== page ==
Book review “Facing the Mirror: Lesbian Writing from India” ed. by Ashwini Sukthankar
Posted On 18/10/2020
“The course of lesbian visibility in India has been like scattered fireworks- an isolated episode here and there which consumes itself in its own sensationalism and leaves no trace of the life that was its context.”
The charm of heteronormativity wore off when I first left my convent school heading to another same-sex1 institution. The notions of gender, the idea of normative and social constructs were introduced, with my friends acting as catalysts to engage in more disruptive discourses within and outside our classrooms.
However, this book particularly was one that struck me the most. It is one that genuinely encapsulates voices from the semi-urban to the metropolis, a challenge to how books are consumed by those who are charmed by the Anglophone world of literature. This book challenges the binary between the consumable work and non-consumable work which exists within the Anglophone world. This book is not merely an anthology but “an archive of lesbian writing and lives.”
It must be explicitly stated here that facing the inner mirror is always the most challenging, especially in terms of identity and when it does not necessarily fit with the heteronormative as well as the homogeneous notions of identities that society projects onto us. The scrapping of Section 377 has been a step forward but that is not just enough! The constant assumption of one’s cis-ness as well as the assumption of one’s heteronormativity is what we must as a society question and challenge. When heterosexual individuals are able to comfortably express their desires and their love openly, any other form that challenges those pre-determined notions are vilified and invisiblised.
This anthology of lesbian writings is a window towards diverse voices who have their desires expressed in diverse ways, some unknown to many of us. Before Tinder, Bumble and a plethora of other dating apps took over, how did the communication of desire take place? These stories give us a glimpse into something beyond our own world view. It is an acknowledgement to the lives and the multitudinousness of that which is hidden. So much of what we read on Queer theory and stories are from the Global North, this book allows us to view each story with patience as well as grounding it within India.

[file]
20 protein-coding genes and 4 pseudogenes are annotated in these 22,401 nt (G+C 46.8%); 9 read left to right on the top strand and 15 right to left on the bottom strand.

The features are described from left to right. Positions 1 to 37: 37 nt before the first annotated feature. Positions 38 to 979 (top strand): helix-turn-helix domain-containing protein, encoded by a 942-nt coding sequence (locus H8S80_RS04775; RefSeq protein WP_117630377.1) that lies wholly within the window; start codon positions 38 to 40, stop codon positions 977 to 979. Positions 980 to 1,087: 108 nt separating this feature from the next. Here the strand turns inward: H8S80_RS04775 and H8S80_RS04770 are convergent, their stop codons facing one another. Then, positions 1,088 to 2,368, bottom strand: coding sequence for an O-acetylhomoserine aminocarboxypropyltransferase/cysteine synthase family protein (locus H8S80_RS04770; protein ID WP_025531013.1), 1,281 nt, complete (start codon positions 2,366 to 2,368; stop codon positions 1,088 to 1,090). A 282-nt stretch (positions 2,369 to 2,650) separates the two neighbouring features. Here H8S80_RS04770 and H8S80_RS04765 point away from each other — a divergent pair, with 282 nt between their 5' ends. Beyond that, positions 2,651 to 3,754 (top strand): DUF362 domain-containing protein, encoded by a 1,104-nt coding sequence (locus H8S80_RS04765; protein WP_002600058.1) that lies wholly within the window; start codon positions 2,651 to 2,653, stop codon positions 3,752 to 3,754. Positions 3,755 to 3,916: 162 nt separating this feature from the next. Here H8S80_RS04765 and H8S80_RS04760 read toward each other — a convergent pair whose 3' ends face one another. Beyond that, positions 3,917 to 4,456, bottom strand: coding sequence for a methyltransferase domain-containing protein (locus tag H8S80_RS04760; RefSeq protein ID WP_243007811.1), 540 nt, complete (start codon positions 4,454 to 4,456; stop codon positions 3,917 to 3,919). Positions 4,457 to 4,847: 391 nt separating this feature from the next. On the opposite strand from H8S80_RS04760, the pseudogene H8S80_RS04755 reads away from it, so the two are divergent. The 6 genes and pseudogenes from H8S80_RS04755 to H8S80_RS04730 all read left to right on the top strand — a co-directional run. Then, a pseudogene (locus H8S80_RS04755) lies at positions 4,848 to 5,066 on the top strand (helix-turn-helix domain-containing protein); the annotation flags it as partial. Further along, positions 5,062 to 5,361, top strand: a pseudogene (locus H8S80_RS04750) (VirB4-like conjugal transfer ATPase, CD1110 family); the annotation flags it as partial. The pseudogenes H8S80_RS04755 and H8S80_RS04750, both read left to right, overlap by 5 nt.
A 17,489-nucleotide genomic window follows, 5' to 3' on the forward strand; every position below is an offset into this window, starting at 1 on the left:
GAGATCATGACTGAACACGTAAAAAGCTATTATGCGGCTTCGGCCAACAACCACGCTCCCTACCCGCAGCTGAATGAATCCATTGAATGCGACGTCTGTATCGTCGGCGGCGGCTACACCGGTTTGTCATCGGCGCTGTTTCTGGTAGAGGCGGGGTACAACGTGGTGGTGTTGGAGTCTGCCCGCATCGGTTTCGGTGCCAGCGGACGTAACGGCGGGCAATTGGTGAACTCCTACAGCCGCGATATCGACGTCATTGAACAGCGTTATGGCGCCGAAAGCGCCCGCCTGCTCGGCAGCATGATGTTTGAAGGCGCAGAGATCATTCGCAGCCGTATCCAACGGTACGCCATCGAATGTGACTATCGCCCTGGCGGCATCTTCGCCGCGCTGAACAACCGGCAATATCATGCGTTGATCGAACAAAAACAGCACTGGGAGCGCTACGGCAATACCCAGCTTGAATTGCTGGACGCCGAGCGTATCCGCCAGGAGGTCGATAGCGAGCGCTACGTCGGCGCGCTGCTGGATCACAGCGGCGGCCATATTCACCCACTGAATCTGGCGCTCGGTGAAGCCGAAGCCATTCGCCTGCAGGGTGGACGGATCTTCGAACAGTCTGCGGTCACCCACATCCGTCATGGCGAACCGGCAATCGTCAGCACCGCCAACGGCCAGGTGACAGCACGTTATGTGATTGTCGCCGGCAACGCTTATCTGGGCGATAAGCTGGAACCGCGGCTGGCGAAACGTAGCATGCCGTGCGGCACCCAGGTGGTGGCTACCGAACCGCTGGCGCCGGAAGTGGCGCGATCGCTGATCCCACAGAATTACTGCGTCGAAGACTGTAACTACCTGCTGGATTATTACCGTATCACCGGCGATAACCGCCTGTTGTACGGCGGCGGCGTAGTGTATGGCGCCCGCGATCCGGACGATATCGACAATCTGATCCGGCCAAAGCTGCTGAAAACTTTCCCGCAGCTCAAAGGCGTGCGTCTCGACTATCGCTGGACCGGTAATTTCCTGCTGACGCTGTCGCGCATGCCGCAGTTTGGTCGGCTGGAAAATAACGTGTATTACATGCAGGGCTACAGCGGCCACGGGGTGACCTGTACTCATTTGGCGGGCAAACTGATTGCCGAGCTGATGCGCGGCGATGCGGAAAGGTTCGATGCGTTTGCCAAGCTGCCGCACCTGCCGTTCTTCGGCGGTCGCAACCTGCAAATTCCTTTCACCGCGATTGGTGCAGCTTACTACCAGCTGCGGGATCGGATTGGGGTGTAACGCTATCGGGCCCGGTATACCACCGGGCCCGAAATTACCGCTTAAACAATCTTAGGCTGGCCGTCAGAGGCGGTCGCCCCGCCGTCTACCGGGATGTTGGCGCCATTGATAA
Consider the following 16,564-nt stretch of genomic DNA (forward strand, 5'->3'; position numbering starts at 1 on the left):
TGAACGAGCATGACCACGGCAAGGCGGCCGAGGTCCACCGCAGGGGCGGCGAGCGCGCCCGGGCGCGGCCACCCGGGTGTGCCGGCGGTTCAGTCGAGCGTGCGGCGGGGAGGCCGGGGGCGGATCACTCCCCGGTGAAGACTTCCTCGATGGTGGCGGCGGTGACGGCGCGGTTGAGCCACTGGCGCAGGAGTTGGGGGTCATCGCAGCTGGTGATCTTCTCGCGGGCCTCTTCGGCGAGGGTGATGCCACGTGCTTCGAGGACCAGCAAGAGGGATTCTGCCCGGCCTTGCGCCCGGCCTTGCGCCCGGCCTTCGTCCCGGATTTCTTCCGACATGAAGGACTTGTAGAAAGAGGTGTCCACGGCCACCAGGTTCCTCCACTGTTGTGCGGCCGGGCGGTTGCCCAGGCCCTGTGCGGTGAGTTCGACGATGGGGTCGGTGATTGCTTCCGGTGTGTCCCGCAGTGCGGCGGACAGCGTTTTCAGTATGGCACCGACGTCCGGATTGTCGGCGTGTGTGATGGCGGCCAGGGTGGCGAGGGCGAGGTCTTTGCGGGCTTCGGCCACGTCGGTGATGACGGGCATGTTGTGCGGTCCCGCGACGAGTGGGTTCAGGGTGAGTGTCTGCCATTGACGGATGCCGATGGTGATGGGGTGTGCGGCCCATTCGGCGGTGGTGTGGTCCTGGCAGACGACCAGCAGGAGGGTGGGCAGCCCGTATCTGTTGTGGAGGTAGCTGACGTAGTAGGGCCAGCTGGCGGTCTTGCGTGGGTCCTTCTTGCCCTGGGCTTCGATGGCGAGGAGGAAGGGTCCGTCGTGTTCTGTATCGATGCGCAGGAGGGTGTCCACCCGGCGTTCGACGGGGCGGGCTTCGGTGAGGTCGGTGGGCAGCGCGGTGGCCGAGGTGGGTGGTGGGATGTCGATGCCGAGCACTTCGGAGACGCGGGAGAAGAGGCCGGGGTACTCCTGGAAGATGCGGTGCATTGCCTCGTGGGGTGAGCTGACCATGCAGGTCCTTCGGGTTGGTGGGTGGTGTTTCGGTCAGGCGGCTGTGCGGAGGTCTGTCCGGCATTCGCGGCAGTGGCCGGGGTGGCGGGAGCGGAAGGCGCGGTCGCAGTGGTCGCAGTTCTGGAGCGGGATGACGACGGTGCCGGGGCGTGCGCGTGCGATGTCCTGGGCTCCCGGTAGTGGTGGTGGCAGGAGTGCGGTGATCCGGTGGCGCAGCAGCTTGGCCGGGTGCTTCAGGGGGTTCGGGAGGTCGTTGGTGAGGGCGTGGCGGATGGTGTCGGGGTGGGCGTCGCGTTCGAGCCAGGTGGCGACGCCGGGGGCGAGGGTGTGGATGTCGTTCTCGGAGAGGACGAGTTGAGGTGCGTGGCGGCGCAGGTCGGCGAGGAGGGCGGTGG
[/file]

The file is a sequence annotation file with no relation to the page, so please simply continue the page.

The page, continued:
Ashwini Suthankar, the editor of this book takes utmost care in collating their lives and experiences within these chapters. Personally, within these stories I did not know how much of it was fiction and how many were real narratives of their lives, nonetheless reading through these pages written by women, is a sense of comfort. A comfort that their lives have been dealt with sensitivity, the narratives even if fiction, is written with care and vulnerability towards their myriad identities.
It has been more than two decades since the book first published, but the stories remain eternal, the struggle that remains constant for women2 to find acknowledgement and acceptance for whom they choose to love and desire, within our society. There are portions wherein the erotic is highlighted and shared, but this has been done through a female gaze with the utmost consideration. Each story leads us to a different life altogether, a peek into a universe that is so different yet so similar in ways unfathomable. A step of courage or the lack of it, the stories revolve around all these and much more. Relations hushed into silence and some forgotten, who knows where the author of these stories are, what kind of lives they live, it leads us to wonder. Some are complete stories but with endings that feel so incomplete that lead us to question, what kind of society we have been collectively creating, which leads certain lives never to be fully expressed and lived. This is an important book for the Indian sub-continent in terms of its writings and the stories it highlights. So many women have been hushed into silencing their selves, for the sake of their community and their family. This book is the testimony of the kaleidoscopic lives of women, their compassion, their desires, their love, their restraints and their sacrifices. The women in the chapter of the books live beyond it, they are present among us and within us. Each so vulnerable yet so resolute in their decisions, the book as a whole is an entry point to learn and unlearn our own prejudices. It is to shed stereotypes of who they are and read them and understand as your own, Facing the Mirror makes us face our own inner mirrors and nudges us into viewing the world a little bit more differently.
1- I use the word same-sex as only those who were assigned female at birth were admitted as students.
2- I am unaware within these pages if all the writers are cis-women therefore I use “women” here as an umbrella term, to denote all those who were assigned female at birth as well as those who might identify as women.
About the author: Nangsel S (she/her) is currently pursuing her Masters in Political Science from Jawaharlal Nehru University, Delhi. Her articles have been featured on national and international platforms, through the electronic media. Nangsel strives as a defender for all genders in the spectrum. She is currently in her hometown reading her way through books in the dead of the night.